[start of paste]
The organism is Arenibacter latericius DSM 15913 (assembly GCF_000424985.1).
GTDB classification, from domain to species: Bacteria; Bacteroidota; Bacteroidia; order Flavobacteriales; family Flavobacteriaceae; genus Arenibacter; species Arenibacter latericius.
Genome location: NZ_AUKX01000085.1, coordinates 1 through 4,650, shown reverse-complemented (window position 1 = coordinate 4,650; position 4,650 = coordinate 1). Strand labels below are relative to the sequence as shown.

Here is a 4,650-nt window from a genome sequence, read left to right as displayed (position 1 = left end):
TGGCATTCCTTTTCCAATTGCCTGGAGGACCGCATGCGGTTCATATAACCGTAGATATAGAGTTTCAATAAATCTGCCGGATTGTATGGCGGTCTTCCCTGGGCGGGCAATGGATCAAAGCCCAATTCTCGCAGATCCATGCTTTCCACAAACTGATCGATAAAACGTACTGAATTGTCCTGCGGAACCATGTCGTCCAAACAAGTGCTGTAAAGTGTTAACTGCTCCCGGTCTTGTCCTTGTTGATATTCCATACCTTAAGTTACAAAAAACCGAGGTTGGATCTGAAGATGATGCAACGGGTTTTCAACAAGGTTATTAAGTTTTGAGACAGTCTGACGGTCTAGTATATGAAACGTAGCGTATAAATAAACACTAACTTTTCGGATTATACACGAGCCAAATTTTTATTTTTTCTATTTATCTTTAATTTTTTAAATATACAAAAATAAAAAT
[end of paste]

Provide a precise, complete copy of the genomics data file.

The organism is Arenibacter latericius DSM 15913 (assembly GCF_000424985.1).
GTDB classification, from domain to species: Bacteria; Bacteroidota; Bacteroidia; order Flavobacteriales; family Flavobacteriaceae; genus Arenibacter; species Arenibacter latericius.
Genome location: NZ_AUKX01000085.1, coordinates 1 through 4,650, shown reverse-complemented (window position 1 = coordinate 4,650; position 4,650 = coordinate 1). Strand labels below are relative to the sequence as shown.

Here is a 4,650-nt window from a genome sequence, read left to right as displayed (position 1 = left end):
TGGCATTCCTTTTCCAATTGCCTGGAGGACCGCATGCGGTTCATATAACCGTAGATATAGAGTTTCAATAAATCTGCCGGATTGTATGGCGGTCTTCCCTGGGCGGGCAATGGATCAAAGCCCAATTCTCGCAGATCCATGCTTTCCACAAACTGATCGATAAAACGTACTGAATTGTCCTGCGGAACCATGTCGTCCAAACAAGTGCTGTAAAGTGTTAACTGCTCCCGGTCTTGTCCTTGTTGATATTCCATACCTTAAGTTACAAAAAACCGAGGTTGGATCTGAAGATGATGCAACGGGTTTTCAACAAGGTTATTAAGTTTTGAGACAGTCTGACGGTCTAGTATATGAAACGTAGCGTATAAATAAACACTAACTTTTCGGATTATACACGAGCCAAATTTTTATTTTTTCTATTTATCTTTAATTTTTTAAATATACAAAAATAAAAAT